Spain remembers its COVID-19 victims
Rahul Pathak in Madrid

A minute's silence was held for the 80,000-plus victims of the pandemic. Spain's King Felipe VI and Prime Minister Pedro Sanchez were among those remembering people who lost their lives to COVID 19.

Addressing the guests at Thursday's tribute, the king said the sacrifices made by front-line workers during the worst days of the pandemic would never be forgotten.

"We want to show in the most solemn way our deep respect, recognition and admiration for health workers, who from the beginning of the crisis tirelessly worked with determination and complete devotion trying to contain a disease that at that time we had no treatment or vaccines for.

"Today we feel again the emotion of being together in the memory of everyone who died," he said.



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For other front-line health workers the fight continues, with the latest explosion in infection rates now causing real concern.


The ceremony was held at the Plaza de la Armeria outside the Royal Palace in Madrid. /OSCAR DEL POZO/AFP

The ceremony was held at the Plaza de la Armeria outside the Royal Palace in Madrid. /OSCAR DEL POZO/AFP


The main spikes have been in the younger population, driven by the Delta variant. Regional governments including Valencia and Catalonia have now reintroduced measures such as night-time curfews to stem the rate of infection. 

However, the government has made genuine progress. More than 75 percent of people aged over 40 are now fully vaccinated. The focus is now turning to the younger generation.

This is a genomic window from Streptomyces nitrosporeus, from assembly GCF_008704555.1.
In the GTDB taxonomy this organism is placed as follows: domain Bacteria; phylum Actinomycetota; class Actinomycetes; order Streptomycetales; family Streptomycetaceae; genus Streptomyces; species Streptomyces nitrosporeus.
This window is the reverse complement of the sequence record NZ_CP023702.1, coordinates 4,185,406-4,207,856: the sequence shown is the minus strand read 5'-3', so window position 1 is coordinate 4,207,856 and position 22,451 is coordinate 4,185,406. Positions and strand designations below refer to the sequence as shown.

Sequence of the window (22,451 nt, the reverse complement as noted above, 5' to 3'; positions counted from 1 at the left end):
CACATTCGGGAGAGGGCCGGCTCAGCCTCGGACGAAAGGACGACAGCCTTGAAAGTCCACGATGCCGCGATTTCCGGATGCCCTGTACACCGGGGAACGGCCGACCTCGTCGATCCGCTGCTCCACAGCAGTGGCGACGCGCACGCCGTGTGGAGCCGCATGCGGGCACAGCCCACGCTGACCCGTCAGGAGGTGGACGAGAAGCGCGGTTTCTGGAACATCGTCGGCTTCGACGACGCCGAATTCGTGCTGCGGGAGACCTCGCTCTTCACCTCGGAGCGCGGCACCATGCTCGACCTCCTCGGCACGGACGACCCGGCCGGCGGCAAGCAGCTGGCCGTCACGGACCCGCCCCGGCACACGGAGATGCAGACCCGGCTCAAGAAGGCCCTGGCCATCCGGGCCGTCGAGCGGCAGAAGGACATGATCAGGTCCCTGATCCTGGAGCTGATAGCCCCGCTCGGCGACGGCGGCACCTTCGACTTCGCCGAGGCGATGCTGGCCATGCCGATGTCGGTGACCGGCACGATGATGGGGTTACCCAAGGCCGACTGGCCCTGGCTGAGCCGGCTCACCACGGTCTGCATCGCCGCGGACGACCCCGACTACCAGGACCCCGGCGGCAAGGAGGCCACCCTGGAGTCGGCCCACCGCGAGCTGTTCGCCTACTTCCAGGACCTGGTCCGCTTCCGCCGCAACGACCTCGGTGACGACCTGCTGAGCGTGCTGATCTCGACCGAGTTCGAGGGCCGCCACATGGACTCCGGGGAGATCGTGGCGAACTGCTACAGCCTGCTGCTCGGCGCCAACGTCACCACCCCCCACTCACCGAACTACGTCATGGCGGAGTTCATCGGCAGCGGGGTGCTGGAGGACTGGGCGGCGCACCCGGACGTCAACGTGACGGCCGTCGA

The Wizink Center is one of the largest vaccination hubs in Madrid and for the staff there and at other vaccination points around the country it is a race against time.

In two weeks, the majority of Spaniards will leave for holidays and potentially huge numbers of British tourists could also arrive. They plan to vaccinate as many over-18s as they can. 

Cristino Del Campo, from the Wizink Centre, said: "The priority now, and the aim of our strategy, is still to vaccinate as many people as possible, most importantly those age groups that move and travel the most, as they are ones most at risk.

"The more elderly age groups are already vaccinated, so we can focus on those with more mobility who could keep spreading the virus. So, basically, that means the younger members of the population."

As its stands, less than 20 percent of those aged under 30 have received a single vaccination. 

Health officials are extremely concerned that the summer period will once again be followed by a deadly wave of infections.

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